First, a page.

I get a large array of calls from debt collectors looking for people that have the same name I do but owe someone, somewhere money.   Lately, I’ve been inundated with debt collectors calling me and asking if I know my neighbors phone number!

Here’s how one call went recently.

Phone: Ring…Ring…Ring

Me: Hello?

Phone: Hi, do you know XXXXXXXX, he lives next door to you?

Me: Excuse me?  Who are you looking for?

Phone: I’m looking for XXXXXXX, he’s your neighbor right?  He lives at XXXX street and you live at XXXX street next door right?

Me: I guess so but I don’t know my neighbor that well (neighbor barely speaks English).

Phone: I want you to give him this message……and tell him to call me.

Me:  What?  Are you serious?  I don’t think that’s a good idea and I’m not a messenger service .

Phone:  But do you know him, I want you to give him the message!

Me: If you know where he lives, SEND HIM A LETTER AND ASK HIM TO CALL YOU!

Phone: OK, bye.

I figured that would be the end of it but the caller called back again and repeated the same script.   I told her to stop calling me and that she was breaking the law by doing so.  She quickly hung up but I suspect I’ll be getting another call soon from this person again.

I can only imagine that as the subprime loans, credit card dead beats, and other debtors descend into poverty that the collection calls are going to increase dramatically.

So I came up with a business idea.  Someone needs to create a company that will send a blanket cease and desist letter to ALL the debt collection agencies around the United States and offer a preemptive “cease and desist”  service for a nominal fee.  I don’t owe anyone any money and even if I did, the last thing I would want to do is talk to a debt collector over the phone so why not take a preemptive strike.   Some enterprising young man/woman might even make money out of the deal by suing the company that violates the cease and desist order and keep the fees or awards issued by a court.   Someone could combine this service with Grand Central service to pre-screen and route violators to the service!

I would sign up for this in a minute as my phone rings constantly from debt collectors looking for deadbeats with my same name.

I’ve spent the better part of the last hour trying to print that free Quiznos sub and it won’t print no matter what.  I tried it from different computers and different browsers and still no luck.    Oh well, I won’t be going to Quiznos anytime soon after putting me through so much aggravation.

Of course, I should have known better, I usually wouldn’t have even bothered with the promotion were it not for the fact that I’ve cut all external spending as the economy continues to decay.  I figured a free toasted sub would cheer me up but it just made me think that Quizno’s promotion sucks.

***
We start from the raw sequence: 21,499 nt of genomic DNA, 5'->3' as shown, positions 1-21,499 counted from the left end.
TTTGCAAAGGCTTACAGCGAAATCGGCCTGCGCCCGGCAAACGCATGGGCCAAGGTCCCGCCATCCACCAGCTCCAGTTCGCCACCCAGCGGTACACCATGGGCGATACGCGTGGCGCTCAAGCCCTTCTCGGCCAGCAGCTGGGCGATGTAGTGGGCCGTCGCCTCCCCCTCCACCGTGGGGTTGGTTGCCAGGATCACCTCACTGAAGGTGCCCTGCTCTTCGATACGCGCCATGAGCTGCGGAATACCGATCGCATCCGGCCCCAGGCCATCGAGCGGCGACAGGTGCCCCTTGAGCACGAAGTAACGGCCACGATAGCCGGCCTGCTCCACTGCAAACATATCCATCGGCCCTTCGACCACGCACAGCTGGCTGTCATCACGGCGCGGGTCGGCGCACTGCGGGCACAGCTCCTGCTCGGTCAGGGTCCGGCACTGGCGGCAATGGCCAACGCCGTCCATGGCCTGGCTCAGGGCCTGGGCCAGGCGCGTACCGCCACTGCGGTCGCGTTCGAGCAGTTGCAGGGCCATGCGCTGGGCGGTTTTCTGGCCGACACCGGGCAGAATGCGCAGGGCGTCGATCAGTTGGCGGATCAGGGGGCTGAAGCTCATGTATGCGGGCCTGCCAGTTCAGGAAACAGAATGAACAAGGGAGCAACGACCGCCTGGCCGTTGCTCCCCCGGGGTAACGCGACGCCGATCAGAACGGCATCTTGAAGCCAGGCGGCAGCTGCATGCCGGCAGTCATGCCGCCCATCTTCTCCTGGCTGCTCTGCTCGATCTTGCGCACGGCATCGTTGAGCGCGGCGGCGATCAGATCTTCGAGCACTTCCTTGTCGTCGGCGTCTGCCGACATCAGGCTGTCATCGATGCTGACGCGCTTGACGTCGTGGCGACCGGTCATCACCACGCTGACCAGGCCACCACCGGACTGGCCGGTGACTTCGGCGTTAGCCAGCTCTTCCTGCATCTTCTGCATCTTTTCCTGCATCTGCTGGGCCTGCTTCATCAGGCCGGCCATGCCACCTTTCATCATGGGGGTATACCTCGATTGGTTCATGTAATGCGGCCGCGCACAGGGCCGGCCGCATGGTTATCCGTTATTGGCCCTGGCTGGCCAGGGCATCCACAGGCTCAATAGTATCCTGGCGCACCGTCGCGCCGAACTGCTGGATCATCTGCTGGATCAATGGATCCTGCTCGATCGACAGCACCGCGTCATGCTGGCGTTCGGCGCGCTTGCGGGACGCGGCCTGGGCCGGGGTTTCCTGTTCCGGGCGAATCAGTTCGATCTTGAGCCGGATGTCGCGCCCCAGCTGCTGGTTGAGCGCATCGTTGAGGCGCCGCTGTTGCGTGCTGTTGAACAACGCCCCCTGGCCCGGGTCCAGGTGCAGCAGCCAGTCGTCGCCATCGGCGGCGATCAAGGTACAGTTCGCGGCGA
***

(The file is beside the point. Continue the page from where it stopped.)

Continuing on yesterday’s discussion about what to do in the post economic collapse (ecopalypse), my friend wants to return to a gold standard.  While I own physical gold and agree it’s prudent to own some, it’s not the panacea that many people think it will be to return to a gold standard.

For starters, if gold increases to $2000/oz you can bet that there will be more armed robbers chasing after women’s (and men’s) wedding bands and gold jewelry.  You’ve already seen those cheesy “Cash For Gold” commercials and how long before outfits like that become the defacto pawn shop for criminals?

I just finished Kim MacQuarrie’s The Last Days of the Incas which gives a great overview of the Spanish conquest of the Incan Empire and it helped remind me that there was a great deal of suffering in the world because of the lust for the yellow metal during the colonization period.

Imagine if gold increased in value to $5000/oz.  What do you think would happen to society at that point?  Walking around with gold jewelry of any kind would be the same as flashing a giant neon sign with, “I’m Loaded, Rob Me!” right over your head.

While I occasionally have been infatuated with gold, I clearly understand the danger it represents if the price for it gets out of control.

Check the Dow lately? It’s down to 1997 levels so we are now officially in a lost decade. The question: Will the Dow stay here for the next 10 years or shoot to 17,000?

I was talking to a friend about the coming epocalypse (economic apocalypse) and what to do the day after. He strongly suggested that I buy a farm or land and start growing my own food. I retorted that is was unrealistic and unfeasible for every American to go out and start their own farm and grow their own food.

Think about the sheer amount of land, water and fertilizer needed for each person to grow their own food and maintain their own livestock. I’ve always wondered how many horses we would have roaming around if the automobile hadn’t been invented. Think about 300 million Americans each owning their own horse. I don’t know how much shit a horse produces in a day but that would be a ton of crap all over the place. How much food and water does it take to maintain a horse anyway? How much grazing land would be needed?

He quickly agreed that it was impractical for everyone to go out and get a farm to grow their own food. The discussion turned to gold and silver and I’ll have another post on this subject tomorrow but we concluded by saying that having ample stores of food to last for a while was a prudent move. We came to the same conclusion that I talked about a while ago: Food, Medicine, Shelter and Security are the main priorities now.

You need to prepare for it today. Watch the video.

httpv://www.youtube.com/watch?v=wmR54swMWo8

These are the best videos explaining the housing mess and ensuing economic crisis that I’ve seen so far.

httpv://www.youtube.com/watch?v=Q0zEXdDO5JU

httpv://www.youtube.com/watch?v=iYhDkZjKBEw&feature=related

The only thing left out was the fact that the money for the whole scheme came from the average Joe investor through his bank deposits (from paycheck), from his 401k contributions, and from his pension and other retirement and savings accounts.

Shhhh…..don’t tell anyone but the money you think you have in checking, savings and elsewhere really isn’t there. It’s been gone for a while now.